The Layers of Our Skin and their microbiome

Written by Tasha Merchant on Jul 02, 2022

# Information # Probiotics


It's not surprising that the skin, our interface with the world, supports the body's most diverse population of bacteria. More than 1,000 species of bacteria are found on the skin, as well as millions of other microbes including fungi and microorganisms. Fortunately, most of these bacteria aren't harmful, and they often act as protective agents. As they live among dead skin cells that cover the surface of our skin, they protect us from disease as they defend their own territory from other microbes. The bacterial microbiome on the skin has been compared to a fingerprint: Unique to each person. Although no two people have the same microbial composition, we do share some similarities from layer to layer.



There are three layers of the skin.

THE EPIDERMIS constitutes the topmost layer of our skin, which is exposed to the environment. This layer is the protective barrier that keeps harmful pollutants out and locks nutrients/moisture inside. The epidermis contains cells that produce pigment and protect the immune system. It is heavily colonized by commensal bacterial organisms that help protect us against pathogenic bacteria. The highly regulated and dynamic interaction between the epidermis and commensals involves the host’s production of nutritional factors promoting bacterial growth together with chemical and immunological bacterial inhibitors. On the skin surface, popular bacterial colonies include rod and round bacteria — such as Proteobacteria and Staphylococcus spp., respectively — which form communities that are deeply intertwined among themselves and other microorganisms. Other bacterial colonies that populate the epidermis include P. acnes (which can lead to acne when the microbiome is imbalances), S. aureus (which can result in atopic dermatitis, also known as eczema, during periods of imbalance), and S. epidermidis.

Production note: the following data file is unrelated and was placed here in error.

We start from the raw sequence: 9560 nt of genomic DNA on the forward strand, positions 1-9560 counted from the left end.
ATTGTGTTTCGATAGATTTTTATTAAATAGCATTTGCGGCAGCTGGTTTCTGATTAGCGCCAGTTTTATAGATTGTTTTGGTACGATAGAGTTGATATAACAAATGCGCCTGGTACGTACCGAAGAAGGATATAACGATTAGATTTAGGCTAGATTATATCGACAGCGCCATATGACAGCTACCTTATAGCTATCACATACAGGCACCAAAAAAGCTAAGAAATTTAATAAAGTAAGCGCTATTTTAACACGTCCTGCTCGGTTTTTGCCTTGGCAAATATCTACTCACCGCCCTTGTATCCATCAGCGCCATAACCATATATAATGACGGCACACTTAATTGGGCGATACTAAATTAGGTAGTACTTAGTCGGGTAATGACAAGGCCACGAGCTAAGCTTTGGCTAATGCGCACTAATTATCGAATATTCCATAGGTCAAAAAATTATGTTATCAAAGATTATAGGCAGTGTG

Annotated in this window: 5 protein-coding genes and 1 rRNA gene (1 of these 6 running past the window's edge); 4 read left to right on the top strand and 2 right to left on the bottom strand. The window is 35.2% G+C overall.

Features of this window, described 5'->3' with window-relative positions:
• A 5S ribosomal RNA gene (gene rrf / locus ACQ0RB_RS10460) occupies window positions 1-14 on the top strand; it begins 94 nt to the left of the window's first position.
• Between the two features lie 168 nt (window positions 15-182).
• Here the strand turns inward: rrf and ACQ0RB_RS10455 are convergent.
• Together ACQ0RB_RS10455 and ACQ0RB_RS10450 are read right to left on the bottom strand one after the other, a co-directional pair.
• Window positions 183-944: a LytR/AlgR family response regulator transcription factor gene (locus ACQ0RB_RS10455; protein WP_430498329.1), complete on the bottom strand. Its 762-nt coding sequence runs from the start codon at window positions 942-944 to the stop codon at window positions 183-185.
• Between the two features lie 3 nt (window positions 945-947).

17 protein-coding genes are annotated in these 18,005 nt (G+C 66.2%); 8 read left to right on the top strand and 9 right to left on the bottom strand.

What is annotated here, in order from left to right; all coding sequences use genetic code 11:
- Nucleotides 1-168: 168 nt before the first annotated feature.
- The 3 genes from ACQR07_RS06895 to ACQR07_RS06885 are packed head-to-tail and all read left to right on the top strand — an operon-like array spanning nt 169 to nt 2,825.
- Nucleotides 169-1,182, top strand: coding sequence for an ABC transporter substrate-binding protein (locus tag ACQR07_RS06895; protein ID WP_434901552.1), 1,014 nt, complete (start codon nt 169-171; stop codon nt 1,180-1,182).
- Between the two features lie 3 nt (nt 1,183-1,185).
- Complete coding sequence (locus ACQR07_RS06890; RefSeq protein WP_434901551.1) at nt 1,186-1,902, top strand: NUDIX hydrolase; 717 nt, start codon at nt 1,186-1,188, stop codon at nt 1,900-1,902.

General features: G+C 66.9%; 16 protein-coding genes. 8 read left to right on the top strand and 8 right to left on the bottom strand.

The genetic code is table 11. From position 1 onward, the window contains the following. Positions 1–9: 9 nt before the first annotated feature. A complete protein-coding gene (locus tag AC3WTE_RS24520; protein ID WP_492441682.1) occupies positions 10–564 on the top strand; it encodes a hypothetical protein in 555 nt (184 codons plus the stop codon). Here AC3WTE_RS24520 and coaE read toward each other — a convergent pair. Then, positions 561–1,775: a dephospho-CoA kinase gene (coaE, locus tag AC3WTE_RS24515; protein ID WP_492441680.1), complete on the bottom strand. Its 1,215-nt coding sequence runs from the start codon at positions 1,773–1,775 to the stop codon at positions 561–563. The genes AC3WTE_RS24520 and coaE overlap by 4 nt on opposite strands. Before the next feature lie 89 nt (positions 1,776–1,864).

THE DERMIS is the middle layer of the skin, and where most of the skin’s primary functions take place. It contains nerve endings, oil, sweat glands, and hair follicles. The absence of oxygen within this layer, in between hair follicles, creates a unique environment to produce localized individual microbiota. The dermis shares many similar bacterial species with the epidermis, though research has shown that it has far fewer colonies being that it’s not exposed to environmental factors on the surface.

THE SUBCUTANEOUS TISSUE, the innermost layer of our skin, is made up of fat, connective tissue, and blood vessels. Its main purpose is to keep the body insulated and cushioned. Proteobacteria are found to colonize deep, cutaneous compartments, where they may regulate skin pH and regulate host-environment interactions, allowing us to maintain homeostasis. Other popular colonies include Corynebacterium, Staphylococcus, and Streptococcus bacterium.

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Local conditions, such as density of glands or hair follicles, as well as chemical factors, such as pH, moisture, and temperature, all influence bacterial composition. An imbalance in either of these factors can cause alterations in our skin’s microbial communities, characterized by an overgrowth of commensal bacteria or an invasion of harmful microorganisms. This in turn can lead to a state of dysbiosis and potential skin inflammation, thus demonstrating a causal link between skin barrier alterations, dermatitis and the microbiome.